< 1 MIN READ | Social Psychology

Remember That Fake News You Read? It May Help You Remember Even More

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Psychreg, (2020, October 16). Remember That Fake News You Read? It May Help You Remember Even More. Psychreg on Social Psychology. https://www.psychreg.org/remember-fake-news/
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People who receive reminders of past misinformation may form new factual memories with greater fidelity, according to an article published in the journal Psychological Science.

Past research highlights one insidious side of fake news: The more you encounter the same misinformation. For instance, that world governments are covering up the existence of flying saucers; the more familiar and potentially believable that false information becomes.

New research, however, has found that reminders of past misinformation can help protect against remembering misinformation as true while improving recollection of real-world events and information.

‘Reminding people of previous encounters with fake news can improve memory and beliefs for facts that correct misinformation,’ said Christopher Wahlheim, a lead author on the paper and assistant professor of psychology at the University of North Carolina, Greensboro. ‘This suggests that pointing out conflicting information could improve the comprehension of truth in some situations.’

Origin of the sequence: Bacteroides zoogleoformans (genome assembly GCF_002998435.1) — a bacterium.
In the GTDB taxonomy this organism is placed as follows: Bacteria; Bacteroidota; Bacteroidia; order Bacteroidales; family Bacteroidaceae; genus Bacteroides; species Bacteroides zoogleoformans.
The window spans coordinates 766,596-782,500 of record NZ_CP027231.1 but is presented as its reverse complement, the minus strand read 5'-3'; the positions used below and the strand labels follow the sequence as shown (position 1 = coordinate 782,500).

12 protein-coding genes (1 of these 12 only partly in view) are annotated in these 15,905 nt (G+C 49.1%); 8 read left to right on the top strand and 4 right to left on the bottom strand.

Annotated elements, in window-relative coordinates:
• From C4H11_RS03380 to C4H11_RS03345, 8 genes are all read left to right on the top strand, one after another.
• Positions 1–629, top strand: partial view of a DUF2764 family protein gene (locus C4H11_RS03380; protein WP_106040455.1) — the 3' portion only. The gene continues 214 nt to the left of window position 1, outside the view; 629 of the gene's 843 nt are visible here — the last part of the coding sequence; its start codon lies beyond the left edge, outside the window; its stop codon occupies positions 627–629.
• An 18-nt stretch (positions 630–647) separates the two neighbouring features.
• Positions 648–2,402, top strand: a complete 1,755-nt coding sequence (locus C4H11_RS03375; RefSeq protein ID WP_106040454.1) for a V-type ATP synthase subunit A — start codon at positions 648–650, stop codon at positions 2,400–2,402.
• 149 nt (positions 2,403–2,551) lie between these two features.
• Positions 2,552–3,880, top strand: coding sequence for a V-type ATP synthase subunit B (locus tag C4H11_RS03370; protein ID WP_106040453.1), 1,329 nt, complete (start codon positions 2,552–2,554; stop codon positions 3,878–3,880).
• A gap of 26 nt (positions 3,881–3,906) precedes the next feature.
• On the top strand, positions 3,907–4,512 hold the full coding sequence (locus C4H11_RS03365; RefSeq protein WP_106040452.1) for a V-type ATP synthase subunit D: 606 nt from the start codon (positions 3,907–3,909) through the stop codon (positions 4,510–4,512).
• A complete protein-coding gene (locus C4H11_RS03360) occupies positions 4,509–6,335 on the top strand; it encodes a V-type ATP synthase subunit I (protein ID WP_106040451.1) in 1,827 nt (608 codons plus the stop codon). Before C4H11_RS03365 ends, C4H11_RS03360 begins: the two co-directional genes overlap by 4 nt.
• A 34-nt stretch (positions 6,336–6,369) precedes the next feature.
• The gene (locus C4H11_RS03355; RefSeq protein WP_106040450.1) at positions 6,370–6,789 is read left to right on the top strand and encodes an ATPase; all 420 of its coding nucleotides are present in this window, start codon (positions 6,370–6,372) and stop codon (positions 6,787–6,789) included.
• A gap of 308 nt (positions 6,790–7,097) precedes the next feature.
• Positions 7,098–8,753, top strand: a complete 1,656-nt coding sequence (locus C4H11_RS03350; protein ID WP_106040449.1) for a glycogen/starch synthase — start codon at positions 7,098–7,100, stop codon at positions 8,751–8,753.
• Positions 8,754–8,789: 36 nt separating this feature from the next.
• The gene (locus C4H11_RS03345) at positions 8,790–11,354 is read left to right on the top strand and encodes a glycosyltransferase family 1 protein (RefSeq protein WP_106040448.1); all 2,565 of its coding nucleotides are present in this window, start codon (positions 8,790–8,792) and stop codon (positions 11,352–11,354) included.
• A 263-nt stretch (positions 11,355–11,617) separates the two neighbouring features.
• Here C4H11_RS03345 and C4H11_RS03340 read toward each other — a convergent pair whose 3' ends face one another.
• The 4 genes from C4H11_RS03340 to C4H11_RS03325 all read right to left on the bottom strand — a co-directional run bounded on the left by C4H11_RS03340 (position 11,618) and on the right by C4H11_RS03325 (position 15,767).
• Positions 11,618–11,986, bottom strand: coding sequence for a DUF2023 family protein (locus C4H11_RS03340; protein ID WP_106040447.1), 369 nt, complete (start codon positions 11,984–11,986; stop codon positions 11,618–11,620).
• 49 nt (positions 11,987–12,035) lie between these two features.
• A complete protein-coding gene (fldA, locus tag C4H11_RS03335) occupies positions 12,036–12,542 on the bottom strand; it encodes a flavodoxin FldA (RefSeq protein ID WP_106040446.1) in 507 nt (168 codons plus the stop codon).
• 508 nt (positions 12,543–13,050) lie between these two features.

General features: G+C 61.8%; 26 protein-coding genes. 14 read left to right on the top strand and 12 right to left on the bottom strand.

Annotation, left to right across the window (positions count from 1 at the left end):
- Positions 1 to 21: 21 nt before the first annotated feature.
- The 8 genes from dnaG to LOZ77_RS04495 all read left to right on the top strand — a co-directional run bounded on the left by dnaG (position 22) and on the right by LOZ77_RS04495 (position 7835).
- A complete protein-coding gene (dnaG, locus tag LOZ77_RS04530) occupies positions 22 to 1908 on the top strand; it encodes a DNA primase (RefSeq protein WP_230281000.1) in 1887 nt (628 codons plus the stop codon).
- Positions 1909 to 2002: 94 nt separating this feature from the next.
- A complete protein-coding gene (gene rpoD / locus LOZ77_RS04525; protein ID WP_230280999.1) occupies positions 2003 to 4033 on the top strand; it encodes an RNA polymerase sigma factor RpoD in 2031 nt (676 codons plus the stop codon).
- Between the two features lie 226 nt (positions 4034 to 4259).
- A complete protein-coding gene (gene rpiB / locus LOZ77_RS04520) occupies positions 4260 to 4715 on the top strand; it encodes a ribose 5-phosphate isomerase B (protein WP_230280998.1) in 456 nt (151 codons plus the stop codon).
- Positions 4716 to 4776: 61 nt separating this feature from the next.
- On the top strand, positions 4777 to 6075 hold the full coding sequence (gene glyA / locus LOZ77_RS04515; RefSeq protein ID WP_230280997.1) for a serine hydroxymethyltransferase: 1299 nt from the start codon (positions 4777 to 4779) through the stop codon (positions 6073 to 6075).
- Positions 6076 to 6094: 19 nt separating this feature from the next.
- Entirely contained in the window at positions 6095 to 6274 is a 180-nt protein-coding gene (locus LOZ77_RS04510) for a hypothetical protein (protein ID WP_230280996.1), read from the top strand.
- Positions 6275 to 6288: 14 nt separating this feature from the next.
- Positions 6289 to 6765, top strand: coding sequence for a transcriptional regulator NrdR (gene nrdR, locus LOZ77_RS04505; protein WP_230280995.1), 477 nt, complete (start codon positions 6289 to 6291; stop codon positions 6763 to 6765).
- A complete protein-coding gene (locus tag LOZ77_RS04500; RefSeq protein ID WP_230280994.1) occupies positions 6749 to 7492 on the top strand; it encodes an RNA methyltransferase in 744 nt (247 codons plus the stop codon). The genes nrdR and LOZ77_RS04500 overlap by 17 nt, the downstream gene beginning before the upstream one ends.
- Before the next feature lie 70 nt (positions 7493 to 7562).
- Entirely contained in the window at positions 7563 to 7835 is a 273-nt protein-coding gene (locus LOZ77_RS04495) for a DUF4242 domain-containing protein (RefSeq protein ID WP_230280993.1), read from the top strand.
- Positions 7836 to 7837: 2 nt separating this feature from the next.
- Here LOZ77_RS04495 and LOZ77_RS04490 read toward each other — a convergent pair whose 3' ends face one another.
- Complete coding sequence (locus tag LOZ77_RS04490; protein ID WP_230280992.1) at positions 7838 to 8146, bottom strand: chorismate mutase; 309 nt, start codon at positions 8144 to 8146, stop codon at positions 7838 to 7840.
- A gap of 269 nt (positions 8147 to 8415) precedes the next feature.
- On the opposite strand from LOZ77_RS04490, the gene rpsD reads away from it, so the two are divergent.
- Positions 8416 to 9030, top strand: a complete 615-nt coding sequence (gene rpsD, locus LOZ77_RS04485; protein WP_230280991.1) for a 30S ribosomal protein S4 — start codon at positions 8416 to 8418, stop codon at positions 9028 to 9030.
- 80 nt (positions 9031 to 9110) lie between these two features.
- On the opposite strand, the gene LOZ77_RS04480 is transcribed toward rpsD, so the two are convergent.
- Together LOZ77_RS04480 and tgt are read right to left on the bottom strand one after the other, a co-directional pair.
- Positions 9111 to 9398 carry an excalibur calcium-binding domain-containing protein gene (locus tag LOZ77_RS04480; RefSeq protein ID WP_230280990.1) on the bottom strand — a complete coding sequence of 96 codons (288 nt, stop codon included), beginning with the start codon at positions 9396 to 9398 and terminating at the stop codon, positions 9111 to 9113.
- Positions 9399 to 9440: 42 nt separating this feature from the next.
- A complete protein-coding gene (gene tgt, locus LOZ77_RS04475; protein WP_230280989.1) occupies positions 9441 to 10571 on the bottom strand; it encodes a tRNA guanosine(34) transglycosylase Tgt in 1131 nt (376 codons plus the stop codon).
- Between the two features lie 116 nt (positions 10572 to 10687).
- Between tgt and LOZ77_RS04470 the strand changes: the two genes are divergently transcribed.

Wahlheim and colleagues conducted two experiments examining whether reminders of misinformation could improve memory for and beliefs in corrections. Study participants were shown corrections of news and information they may have encountered in the past. Reminders of past misinformation appeared before some corrections but not others. Study results showed that misinformation reminders increased the participants’ recall of facts and belief accuracy.

The researchers interpreted the results to indicate that misinformation reminders raise awareness of discrepancies and promote memory updating. These results may be pertinent to individuals who confront misinformation frequently.

‘It suggests that there may be benefits to learning how someone was being misleading. This knowledge may inform strategies that people use to counteract high exposure to misinformation spread for political gain,’ Wahlheim said.


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